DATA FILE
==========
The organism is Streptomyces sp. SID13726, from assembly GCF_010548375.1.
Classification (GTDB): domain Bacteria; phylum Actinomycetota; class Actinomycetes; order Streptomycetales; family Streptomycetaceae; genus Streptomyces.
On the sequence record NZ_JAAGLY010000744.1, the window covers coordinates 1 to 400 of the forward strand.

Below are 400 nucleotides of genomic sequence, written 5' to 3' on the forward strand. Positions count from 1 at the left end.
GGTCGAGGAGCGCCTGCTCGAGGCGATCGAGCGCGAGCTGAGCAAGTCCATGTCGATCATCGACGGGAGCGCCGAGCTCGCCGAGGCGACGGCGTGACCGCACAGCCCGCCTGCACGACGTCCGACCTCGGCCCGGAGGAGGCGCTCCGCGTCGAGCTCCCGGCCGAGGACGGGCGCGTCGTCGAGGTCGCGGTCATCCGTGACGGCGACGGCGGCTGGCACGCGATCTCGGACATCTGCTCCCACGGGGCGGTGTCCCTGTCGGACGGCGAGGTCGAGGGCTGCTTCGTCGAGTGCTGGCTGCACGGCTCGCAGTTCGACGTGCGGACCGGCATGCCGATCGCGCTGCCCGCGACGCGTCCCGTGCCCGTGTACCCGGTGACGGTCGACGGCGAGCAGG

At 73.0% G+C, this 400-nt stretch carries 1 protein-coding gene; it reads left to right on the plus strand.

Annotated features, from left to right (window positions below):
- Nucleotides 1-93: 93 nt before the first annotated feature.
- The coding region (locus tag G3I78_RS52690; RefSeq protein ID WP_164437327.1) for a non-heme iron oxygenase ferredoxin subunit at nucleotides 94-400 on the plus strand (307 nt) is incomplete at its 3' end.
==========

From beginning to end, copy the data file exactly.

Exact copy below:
The organism is Streptomyces sp. SID13726, from assembly GCF_010548375.1.
Classification (GTDB): domain Bacteria; phylum Actinomycetota; class Actinomycetes; order Streptomycetales; family Streptomycetaceae; genus Streptomyces.
On the sequence record NZ_JAAGLY010000744.1, the window covers coordinates 1 to 400 of the forward strand.

Below are 400 nucleotides of genomic sequence, written 5' to 3' on the forward strand. Positions count from 1 at the left end.
GGTCGAGGAGCGCCTGCTCGAGGCGATCGAGCGCGAGCTGAGCAAGTCCATGTCGATCATCGACGGGAGCGCCGAGCTCGCCGAGGCGACGGCGTGACCGCACAGCCCGCCTGCACGACGTCCGACCTCGGCCCGGAGGAGGCGCTCCGCGTCGAGCTCCCGGCCGAGGACGGGCGCGTCGTCGAGGTCGCGGTCATCCGTGACGGCGACGGCGGCTGGCACGCGATCTCGGACATCTGCTCCCACGGGGCGGTGTCCCTGTCGGACGGCGAGGTCGAGGGCTGCTTCGTCGAGTGCTGGCTGCACGGCTCGCAGTTCGACGTGCGGACCGGCATGCCGATCGCGCTGCCCGCGACGCGTCCCGTGCCCGTGTACCCGGTGACGGTCGACGGCGAGCAGG

At 73.0% G+C, this 400-nt stretch carries 1 protein-coding gene; it reads left to right on the plus strand.

Annotated features, from left to right (window positions below):
- Nucleotides 1-93: 93 nt before the first annotated feature.
- The coding region (locus tag G3I78_RS52690; RefSeq protein ID WP_164437327.1) for a non-heme iron oxygenase ferredoxin subunit at nucleotides 94-400 on the plus strand (307 nt) is incomplete at its 3' end.